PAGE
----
More details of Edward Livingstone's movements on the day he killed his children have been heard by the coroner's court.
Livingstone shot dead Bradley, 9, and Ellen, 6, in their beds on January 15, 2014, in the St Leonards home they shared with their mother.
It appears he then turned the gun on himself in the bedroom he formerly shared with his estranged wife, the children's mother, Katharine Webb.
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Livingstone used a shotgun he had taken from former flatmate Philip Mans' house in Milton, Detective Senior Sergeant Kallum Croudis said today.
Mr Mans noticed a curtain was open when he returned home on the day of the shooting, but he thought nothing of it until informed by police his weapon had been used.
It was unclear which child was shot first, but Ellen died from a single shotgun wound, while three discharges were apparent from Bradley's wounds.
Earlier that day, Livingstone had a supervised visit with the children at Barnardos in Dunedin.
It was to be the last of his six scheduled visits.
Barnardos receptionist Donna Rowe said Livingstone seemed normal during the hour-long visit, although he did inquire if there was to be another supervised visit as he had left a prior one early with illness.
"When he left his visit on January 15 there was nothing I could see that indicated what he was going to do later that night," she told Chief Coroner Judge Deborah Marshall.
Mr Croudis said before that visit Livingstone had purchased beer and cigarettes from a supermarket and filed a prescription for his antidepressants at a pharmacy.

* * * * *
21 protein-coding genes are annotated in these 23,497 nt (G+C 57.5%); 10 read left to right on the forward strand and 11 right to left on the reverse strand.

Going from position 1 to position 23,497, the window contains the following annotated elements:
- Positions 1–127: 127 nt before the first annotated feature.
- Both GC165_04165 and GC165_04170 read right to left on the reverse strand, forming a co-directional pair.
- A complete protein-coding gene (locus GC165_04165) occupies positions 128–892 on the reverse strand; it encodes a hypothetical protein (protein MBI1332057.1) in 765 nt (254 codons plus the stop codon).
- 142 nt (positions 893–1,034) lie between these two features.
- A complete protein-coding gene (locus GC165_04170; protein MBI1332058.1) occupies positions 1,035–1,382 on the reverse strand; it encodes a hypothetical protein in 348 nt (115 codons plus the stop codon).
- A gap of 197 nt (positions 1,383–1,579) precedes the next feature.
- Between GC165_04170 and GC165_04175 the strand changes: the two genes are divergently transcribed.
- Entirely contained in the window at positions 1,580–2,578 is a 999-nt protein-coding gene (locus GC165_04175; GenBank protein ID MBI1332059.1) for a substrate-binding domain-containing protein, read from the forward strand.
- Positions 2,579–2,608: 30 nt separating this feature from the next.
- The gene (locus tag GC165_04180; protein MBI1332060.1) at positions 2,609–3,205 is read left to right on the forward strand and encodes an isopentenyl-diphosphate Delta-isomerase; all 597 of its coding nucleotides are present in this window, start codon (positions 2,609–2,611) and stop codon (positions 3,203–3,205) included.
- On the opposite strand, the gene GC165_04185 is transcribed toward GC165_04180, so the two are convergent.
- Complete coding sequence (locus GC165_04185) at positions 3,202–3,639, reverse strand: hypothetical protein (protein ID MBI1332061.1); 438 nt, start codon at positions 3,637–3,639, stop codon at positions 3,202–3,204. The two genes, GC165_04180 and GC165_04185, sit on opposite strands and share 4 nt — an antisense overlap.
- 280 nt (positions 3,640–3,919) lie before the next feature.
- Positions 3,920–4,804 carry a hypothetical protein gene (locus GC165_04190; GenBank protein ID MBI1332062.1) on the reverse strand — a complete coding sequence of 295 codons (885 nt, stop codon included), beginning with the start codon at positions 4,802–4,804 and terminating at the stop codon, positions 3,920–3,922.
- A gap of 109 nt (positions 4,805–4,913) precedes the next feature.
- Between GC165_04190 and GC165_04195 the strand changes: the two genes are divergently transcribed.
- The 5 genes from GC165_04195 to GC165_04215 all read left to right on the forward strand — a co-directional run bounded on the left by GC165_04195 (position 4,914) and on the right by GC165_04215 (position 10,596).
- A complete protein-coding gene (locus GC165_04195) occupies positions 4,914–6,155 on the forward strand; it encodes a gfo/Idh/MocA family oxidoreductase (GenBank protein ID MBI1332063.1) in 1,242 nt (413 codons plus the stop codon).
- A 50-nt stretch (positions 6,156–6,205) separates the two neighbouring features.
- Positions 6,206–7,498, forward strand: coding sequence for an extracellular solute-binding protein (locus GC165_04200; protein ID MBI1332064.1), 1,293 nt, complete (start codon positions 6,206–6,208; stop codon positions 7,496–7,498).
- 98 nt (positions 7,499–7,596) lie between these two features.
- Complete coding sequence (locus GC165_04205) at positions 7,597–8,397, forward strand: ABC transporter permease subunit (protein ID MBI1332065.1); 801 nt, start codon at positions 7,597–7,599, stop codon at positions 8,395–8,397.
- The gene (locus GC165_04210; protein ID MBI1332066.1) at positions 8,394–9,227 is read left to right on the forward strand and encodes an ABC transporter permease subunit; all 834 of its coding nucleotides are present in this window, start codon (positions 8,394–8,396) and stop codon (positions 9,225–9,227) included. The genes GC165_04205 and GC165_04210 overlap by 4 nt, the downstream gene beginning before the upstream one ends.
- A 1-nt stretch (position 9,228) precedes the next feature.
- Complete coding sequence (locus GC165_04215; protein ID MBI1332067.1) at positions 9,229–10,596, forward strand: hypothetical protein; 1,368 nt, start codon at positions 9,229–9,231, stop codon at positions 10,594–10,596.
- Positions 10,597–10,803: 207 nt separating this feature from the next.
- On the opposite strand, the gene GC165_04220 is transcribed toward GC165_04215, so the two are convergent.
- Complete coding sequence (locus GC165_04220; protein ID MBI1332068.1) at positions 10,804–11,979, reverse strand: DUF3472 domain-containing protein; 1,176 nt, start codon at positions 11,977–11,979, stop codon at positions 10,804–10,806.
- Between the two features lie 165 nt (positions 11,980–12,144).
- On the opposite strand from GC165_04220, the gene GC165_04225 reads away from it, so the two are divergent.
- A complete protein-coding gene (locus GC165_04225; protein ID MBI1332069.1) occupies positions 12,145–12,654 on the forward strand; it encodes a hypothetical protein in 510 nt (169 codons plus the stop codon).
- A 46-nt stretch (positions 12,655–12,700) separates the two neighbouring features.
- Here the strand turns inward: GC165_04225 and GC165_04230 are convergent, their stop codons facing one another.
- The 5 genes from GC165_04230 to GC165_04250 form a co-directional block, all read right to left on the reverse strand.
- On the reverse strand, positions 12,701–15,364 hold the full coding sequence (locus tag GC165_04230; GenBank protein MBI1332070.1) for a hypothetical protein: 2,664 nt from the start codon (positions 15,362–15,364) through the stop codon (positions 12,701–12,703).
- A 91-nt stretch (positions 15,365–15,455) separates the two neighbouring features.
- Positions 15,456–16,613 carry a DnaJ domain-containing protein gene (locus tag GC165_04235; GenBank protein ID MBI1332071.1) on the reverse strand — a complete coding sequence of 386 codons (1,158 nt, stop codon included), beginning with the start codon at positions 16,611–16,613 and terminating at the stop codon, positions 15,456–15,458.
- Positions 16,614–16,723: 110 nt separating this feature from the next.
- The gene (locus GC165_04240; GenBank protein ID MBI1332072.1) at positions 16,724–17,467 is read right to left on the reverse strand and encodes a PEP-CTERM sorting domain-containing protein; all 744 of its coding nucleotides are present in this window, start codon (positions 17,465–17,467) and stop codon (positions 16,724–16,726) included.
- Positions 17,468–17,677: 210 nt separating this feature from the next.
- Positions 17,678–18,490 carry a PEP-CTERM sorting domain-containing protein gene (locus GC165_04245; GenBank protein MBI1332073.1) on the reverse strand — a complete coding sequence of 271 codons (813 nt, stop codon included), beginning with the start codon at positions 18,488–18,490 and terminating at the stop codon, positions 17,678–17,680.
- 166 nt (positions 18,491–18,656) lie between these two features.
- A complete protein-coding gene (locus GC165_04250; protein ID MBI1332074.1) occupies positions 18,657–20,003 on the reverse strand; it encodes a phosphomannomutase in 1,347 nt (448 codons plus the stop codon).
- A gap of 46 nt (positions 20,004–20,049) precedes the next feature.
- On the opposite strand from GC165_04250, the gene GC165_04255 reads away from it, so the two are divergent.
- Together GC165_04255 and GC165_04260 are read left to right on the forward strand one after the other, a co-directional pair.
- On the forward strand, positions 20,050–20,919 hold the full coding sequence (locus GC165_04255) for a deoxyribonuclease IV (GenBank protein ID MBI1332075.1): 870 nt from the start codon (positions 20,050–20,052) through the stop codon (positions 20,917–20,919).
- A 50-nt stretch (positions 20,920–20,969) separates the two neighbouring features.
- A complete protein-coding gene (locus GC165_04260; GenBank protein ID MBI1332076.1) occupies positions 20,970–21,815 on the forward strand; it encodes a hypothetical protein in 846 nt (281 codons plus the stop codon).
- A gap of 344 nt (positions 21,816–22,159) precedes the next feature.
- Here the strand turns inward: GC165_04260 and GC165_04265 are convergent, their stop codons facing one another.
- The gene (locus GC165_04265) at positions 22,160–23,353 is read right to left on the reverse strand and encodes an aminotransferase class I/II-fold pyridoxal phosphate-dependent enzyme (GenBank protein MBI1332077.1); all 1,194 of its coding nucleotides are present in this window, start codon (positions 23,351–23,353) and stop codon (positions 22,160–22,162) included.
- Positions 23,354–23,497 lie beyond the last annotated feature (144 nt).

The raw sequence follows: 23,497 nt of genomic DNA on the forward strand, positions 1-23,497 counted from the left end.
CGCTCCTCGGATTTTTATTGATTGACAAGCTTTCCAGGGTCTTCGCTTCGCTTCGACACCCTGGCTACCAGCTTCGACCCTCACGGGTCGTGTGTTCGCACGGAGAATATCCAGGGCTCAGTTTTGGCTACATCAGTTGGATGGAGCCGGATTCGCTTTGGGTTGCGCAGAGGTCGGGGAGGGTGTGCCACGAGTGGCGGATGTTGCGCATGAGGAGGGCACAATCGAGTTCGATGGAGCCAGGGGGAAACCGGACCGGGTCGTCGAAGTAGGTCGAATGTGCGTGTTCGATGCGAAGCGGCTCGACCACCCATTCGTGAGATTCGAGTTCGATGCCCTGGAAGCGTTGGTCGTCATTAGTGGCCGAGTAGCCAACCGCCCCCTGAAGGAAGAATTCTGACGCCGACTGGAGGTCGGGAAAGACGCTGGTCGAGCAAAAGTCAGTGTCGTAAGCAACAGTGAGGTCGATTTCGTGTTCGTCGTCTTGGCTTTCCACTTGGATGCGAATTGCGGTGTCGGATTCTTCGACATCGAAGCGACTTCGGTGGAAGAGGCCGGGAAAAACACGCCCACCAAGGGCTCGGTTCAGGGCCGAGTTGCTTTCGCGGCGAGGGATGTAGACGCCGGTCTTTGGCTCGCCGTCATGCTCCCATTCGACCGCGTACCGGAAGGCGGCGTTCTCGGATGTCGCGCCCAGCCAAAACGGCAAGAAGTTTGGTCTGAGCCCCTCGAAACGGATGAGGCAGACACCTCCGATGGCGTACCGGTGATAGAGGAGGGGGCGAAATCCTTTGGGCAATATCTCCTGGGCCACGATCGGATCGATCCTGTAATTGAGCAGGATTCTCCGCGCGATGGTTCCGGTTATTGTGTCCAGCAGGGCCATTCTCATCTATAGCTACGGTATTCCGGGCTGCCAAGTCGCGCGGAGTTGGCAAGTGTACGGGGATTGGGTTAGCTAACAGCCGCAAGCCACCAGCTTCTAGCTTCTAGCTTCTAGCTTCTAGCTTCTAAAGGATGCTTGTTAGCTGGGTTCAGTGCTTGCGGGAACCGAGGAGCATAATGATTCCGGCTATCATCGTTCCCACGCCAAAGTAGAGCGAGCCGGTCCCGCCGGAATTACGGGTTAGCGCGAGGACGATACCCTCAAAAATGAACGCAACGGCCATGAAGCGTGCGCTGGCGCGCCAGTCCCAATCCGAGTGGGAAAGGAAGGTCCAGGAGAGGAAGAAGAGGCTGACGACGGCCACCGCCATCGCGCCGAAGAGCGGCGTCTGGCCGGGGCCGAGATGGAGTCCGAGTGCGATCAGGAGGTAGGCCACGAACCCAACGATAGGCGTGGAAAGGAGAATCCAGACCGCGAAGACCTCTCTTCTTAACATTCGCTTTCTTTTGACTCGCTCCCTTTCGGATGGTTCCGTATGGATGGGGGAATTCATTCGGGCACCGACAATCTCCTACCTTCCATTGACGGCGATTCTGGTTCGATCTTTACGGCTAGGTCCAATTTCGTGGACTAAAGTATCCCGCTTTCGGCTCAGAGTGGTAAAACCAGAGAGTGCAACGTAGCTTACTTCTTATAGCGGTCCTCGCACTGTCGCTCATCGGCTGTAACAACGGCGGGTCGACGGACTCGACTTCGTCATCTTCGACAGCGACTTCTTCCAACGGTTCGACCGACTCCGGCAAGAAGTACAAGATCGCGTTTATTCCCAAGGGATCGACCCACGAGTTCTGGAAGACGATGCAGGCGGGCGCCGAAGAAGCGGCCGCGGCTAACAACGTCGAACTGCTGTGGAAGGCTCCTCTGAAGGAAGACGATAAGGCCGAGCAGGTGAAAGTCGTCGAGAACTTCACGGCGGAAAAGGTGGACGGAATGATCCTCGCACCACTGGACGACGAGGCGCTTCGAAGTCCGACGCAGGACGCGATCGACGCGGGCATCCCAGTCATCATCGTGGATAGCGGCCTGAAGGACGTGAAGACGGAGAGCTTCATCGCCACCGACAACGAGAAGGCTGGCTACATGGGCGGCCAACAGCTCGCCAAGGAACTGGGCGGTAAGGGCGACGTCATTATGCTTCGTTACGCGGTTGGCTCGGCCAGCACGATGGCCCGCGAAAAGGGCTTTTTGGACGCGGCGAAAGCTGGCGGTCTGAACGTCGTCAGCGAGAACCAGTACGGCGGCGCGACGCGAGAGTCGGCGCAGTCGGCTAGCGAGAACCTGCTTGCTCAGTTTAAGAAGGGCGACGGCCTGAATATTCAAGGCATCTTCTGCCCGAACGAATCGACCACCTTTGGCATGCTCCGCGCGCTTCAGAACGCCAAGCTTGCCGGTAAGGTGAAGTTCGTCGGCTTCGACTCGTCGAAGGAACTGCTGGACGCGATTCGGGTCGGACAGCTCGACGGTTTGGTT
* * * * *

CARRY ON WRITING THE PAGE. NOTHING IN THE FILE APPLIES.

Following his supervised visit with the children he visited BP Mornington and purchased petrol, including an additional quantity in a red plastic petrol canister.
Later that night, he took the shotgun and petrol canister to Ms Webb's Kiwi St home.
Livingstone entered Ms Webb's bedroom first, startling her and sending her fleeing from the house.
He then shot the children before becoming involved in a confrontation with neighbour Christopher Foot.
He shot at Mr Foot but missed and then it appears he turned the gun on himself.
Yesterday, the duplicity of Livingstone emerged at the inquest.
The inquest heard Livingstone deceived his psychiatrist, Dr Christopher Wisely, during their clinical contact.
Livingstone became estranged from Ms Webb after he brutally raped her in May 2013.
He attributed his actions to the antidepressant and smoking cessation drug Zyban.
Dr Wisely said he accepted Zyban was a factor in Livingstone raping his wife.
Many of the witnesses spoke about how Livingstone blamed his feelings and thoughts on the medication.
But his GP, Dr Coleen Lewis, was not convinced the drug contributed to his behaviour.
"It's not consistent with my experience and I see that it would be considered a very rare side effect to have psychotic behaviour," she said during her testimony.
Livingstone contacted her by telephone in August 2013, requesting Dr Lewis write a letter saying she prescribed him Zyban.
The phone call implied he was blaming the rape of his wife on the drug, she said.
She was so concerned by the implication that she contacted Dr Wisely and left a message, but he never replied.
Earlier in the day, a witness spoke of her concerns about Livingstone's behaviour towards Ms Webb and Ms Webb's neighbour, Melanie Foot.
Livingstone was "obsessive" about his estranged wife, the witness, who cannot be identified, said.
His behaviour had caused concern for the witness.
"He puts the s***s up me to be honest," she said. "It was nothing he said or did, it was just his manner."
Mr Croudis' testimony will continue this afternoon.